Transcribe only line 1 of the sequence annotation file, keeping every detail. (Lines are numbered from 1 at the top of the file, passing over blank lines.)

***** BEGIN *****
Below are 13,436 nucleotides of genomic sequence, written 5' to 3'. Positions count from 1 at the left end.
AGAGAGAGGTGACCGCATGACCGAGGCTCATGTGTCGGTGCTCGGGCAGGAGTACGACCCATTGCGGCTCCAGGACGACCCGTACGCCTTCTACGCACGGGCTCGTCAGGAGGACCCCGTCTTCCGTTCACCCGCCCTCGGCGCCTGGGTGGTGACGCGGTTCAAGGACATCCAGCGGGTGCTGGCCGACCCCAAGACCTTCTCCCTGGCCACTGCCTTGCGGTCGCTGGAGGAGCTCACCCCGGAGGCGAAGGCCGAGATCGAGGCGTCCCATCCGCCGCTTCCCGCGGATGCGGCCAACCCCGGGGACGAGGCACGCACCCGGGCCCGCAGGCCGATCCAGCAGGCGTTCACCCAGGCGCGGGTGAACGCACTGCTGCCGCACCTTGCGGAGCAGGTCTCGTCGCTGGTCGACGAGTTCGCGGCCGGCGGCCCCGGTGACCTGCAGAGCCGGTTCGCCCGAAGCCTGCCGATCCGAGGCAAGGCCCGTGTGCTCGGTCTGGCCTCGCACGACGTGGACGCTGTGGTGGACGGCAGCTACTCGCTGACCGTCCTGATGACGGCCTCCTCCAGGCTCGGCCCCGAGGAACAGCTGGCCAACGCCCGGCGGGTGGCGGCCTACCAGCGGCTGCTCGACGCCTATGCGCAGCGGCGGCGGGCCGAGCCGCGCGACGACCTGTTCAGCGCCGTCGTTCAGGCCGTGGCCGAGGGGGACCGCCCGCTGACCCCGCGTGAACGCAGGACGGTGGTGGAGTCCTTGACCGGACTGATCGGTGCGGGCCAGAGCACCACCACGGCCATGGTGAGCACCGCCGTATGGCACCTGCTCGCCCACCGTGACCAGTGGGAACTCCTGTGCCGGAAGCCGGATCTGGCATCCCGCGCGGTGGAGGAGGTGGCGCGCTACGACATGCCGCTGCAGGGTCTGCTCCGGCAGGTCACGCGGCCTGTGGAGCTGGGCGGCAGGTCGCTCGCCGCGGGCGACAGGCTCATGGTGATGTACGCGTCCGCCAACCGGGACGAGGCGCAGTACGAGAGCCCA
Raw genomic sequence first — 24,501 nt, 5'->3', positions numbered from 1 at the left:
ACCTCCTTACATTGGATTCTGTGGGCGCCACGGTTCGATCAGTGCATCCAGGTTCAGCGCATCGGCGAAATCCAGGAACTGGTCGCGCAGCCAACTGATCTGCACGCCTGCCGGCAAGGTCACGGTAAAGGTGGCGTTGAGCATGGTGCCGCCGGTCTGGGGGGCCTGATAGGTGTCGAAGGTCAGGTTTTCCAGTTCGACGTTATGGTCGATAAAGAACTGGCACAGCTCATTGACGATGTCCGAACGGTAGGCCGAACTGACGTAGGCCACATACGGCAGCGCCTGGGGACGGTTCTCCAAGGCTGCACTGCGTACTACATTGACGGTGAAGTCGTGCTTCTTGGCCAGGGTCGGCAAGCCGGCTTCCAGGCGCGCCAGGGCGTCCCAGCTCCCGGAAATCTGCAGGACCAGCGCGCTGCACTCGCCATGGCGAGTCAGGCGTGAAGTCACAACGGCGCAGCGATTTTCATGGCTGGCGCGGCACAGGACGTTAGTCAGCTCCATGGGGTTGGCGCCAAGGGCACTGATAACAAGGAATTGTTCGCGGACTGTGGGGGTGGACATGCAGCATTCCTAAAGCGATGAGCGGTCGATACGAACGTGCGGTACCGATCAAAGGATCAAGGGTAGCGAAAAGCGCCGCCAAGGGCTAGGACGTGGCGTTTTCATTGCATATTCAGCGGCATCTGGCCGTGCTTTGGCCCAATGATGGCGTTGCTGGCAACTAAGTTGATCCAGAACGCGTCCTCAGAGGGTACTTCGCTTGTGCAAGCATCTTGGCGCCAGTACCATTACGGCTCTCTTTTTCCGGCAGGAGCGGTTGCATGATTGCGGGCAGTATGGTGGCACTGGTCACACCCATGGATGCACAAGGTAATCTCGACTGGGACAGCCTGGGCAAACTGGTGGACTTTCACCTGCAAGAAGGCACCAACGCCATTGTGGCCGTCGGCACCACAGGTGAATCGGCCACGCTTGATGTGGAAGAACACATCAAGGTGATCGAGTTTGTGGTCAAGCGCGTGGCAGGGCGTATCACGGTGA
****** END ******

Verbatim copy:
Below are 13,436 nucleotides of genomic sequence, written 5' to 3'. Positions count from 1 at the left end.